Welcome home, Lynda Carter

By Billie Johnson

Back in January, I wrote a column called “The Important Things.” I ended by saying, “We’ve got clean underwear and a bit o’ quiet, and that is important and enough for now while I wonder what will bubble to the forefront of 2015’s other important things.”
When I wrote that, I was excited about the new year and what it might hold. I didn’t realize how important a youthful dog in the house was for me until my 3-year-old labradoodle died weeks later. A number of Idaho State Journal readers have approached me with condolences since I talked of Bob’s passing, so I feel compelled to share. We got a puppy!
On the first of February, instead of settling into the Super Bowl and 10,000 calories of pizza, Doritos and a courtesy carrot stick, my girlfriend and I grabbed some apples and Clif bars and drove to Boise. We found a breeder online who had one female puppy left from a Christmas litter. We wanted a male, so we didn’t jump right away, but I just kept thinking that with all of her litter mates having gone home weeks before, she must have been waiting for us. And she was.
I wore my favorite Ninja Turtle hoodie, and we arrived at the breeder’s home after they got out of church. Right as we met the puppy, a pre-teen girl walked into the living room and shouted, “I love your sweatshirt!” The whole family is fans of the Ninja Turtles, and the mom told us her nickname while growing up was “Turtle.” Needless to say, we are now Facebook friends and enjoy sharing our love of turtles and pups across the state.
As the Patriots squeaked by with the Super Bowl win against Seattle, we brought that 10-week-old goldendoodle puppy home. Her name is Lynda Carter. I’ve always wanted to name a pet after the actress who played Wonder Woman — 2015 was the year!
A goldendoodle is a crossbreed of a poodle and a golden retriever. Lynda Carter’s dad is a standard poodle, and her mom is a first generation goldendoodle, meaning her grandmother on her maternal side was a golden retriever and her grandfather was a poodle. Are you following her family tree here? In other words, Lynda Carter is 25 percent golden retriever and 75 percent standard poodle. She’s on her way to being 60 pounds of mischief and delight.
Because Lynda Carter is a puppy and in trouble most of the time, I use her full name most of the time. It’s a bit of a mouthful, and sometimes I feel silly walking her around Holt Arena with firm and curt shouts of “Lynda Carter, heel!” I imagine that’s how parents of Alexanders and Elizabeths feel.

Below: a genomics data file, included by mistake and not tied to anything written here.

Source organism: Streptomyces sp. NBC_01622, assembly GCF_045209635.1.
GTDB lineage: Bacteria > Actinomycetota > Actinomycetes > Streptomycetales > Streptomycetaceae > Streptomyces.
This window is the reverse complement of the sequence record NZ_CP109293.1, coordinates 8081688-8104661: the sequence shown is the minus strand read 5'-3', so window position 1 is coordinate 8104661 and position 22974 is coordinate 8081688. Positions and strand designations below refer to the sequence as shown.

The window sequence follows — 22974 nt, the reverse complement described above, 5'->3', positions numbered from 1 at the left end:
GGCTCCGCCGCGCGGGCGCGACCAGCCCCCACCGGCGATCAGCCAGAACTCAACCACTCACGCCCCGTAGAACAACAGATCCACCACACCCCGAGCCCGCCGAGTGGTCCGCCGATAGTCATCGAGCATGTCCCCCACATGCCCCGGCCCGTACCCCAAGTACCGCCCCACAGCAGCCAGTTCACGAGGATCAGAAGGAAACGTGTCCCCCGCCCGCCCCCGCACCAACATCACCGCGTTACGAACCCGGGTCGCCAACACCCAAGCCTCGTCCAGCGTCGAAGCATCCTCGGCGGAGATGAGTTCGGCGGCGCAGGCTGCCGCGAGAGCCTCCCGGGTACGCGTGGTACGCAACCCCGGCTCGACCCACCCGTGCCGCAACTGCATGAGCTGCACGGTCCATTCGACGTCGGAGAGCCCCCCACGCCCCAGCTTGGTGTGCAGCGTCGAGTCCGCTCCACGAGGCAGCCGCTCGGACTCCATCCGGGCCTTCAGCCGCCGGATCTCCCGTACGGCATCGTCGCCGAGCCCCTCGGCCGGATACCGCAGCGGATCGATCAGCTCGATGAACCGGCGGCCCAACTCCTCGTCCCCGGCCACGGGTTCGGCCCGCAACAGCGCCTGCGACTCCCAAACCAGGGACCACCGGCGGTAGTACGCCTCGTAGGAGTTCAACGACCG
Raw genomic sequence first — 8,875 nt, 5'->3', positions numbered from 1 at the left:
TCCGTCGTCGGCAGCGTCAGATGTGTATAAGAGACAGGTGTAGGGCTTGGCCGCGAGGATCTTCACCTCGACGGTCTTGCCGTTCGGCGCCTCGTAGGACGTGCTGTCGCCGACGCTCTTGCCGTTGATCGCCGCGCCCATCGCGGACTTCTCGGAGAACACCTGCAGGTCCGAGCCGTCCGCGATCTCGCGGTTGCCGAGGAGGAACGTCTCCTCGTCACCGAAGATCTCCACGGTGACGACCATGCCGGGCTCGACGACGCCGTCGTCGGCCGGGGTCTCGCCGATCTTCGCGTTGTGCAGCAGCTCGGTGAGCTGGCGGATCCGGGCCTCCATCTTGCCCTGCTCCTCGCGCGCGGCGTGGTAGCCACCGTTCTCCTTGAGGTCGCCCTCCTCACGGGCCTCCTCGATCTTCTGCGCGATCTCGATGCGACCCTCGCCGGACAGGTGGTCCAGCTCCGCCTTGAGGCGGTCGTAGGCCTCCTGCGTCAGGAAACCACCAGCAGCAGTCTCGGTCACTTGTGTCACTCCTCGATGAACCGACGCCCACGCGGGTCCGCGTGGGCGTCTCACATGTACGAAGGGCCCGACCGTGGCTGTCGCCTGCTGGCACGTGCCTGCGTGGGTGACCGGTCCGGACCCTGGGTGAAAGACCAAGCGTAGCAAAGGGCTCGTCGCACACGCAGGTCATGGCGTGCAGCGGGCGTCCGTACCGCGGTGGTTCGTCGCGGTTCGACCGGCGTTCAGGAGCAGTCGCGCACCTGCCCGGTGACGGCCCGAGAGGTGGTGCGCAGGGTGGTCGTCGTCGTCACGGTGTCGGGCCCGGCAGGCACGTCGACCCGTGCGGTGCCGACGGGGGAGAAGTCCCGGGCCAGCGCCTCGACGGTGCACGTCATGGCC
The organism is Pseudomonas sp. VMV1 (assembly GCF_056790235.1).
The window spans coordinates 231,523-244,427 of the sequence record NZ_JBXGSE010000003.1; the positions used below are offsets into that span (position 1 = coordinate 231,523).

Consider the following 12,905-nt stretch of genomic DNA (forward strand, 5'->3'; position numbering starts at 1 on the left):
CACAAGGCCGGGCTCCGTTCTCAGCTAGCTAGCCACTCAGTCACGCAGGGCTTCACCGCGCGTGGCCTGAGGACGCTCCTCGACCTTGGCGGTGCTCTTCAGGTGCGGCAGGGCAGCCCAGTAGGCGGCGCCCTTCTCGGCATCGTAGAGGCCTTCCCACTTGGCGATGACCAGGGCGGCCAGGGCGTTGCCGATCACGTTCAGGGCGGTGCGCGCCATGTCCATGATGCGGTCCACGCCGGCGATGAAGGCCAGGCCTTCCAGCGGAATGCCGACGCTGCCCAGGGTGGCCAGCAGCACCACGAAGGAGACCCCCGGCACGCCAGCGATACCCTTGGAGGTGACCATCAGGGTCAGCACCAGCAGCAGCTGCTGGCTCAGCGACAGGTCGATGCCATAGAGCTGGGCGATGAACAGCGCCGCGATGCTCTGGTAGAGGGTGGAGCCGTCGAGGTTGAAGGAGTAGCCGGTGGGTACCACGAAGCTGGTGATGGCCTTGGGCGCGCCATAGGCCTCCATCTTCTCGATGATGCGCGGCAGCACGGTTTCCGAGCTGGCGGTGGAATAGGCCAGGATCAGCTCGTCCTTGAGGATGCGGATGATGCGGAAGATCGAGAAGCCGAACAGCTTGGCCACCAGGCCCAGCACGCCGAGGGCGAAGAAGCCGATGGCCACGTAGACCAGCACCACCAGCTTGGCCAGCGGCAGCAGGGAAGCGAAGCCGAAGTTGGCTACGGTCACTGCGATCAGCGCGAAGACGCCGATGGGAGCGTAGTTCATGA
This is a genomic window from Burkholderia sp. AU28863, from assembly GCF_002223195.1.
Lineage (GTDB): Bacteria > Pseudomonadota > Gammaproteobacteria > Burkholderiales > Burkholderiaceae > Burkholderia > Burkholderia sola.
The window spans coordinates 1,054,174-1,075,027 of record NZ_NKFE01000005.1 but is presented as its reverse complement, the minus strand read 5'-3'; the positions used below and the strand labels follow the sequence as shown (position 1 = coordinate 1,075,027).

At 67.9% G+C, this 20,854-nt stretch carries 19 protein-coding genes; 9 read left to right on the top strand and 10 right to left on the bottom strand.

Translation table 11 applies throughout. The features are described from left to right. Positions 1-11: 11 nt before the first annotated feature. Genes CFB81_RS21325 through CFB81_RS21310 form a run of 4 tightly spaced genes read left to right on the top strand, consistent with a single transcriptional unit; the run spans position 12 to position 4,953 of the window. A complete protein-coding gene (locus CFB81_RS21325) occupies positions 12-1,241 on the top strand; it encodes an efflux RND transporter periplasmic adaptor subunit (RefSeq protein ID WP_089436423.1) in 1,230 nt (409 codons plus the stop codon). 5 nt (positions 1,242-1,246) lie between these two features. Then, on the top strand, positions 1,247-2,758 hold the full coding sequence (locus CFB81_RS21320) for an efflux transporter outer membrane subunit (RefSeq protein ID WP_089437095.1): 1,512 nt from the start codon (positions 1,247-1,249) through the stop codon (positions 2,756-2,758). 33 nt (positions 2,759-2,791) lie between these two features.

It brings me joy when the secretary at the vet’s office says, “Hi. We are calling to confirm Lynda Carter’s appointment.” They use her full name, too. It’s so sweet how they cater to the crazy animal lover in me. They were the ones who watched me sob when Bob died, so I imagine my rekindled smile brings them a little joy, too.
Lynda Carter has required a lot of work. Training her and molding her into a solid companion and good canine citizen is important to me. It’s probably as important as clean underwear, and it’s proving to be more important than establishing the stillness and quiet I need to write.
Businesses and executives often use the phrase “shifting focus” when they assume new strategies or undertake new jobs, and my own focus has shifted greatly with Lynda Carter’s arrival. I continually think in prose, and I have hundreds of columns unwritten in my head that I hope to share one day, but the wonder pup is stealing every second of spare time right along with my shoes, socks and underwear. She chews and poos with no attention to my plans, and when I don’t meet her demands, she targets her puppy power toward the poor cat, Phil.
I’m sad to say that I’ll be writing a lot less in the near term, but so thrilled to say, welcome home, Lynda Carter.

Billie Johnson of Pocatello holds a bachelor’s degree in engineering and a master’s degree from Idaho State University. She works as an engineer, is an avid community volunteer, and maintains a blog about her adventures in a cow suit at www.CowSuitSaturday.com.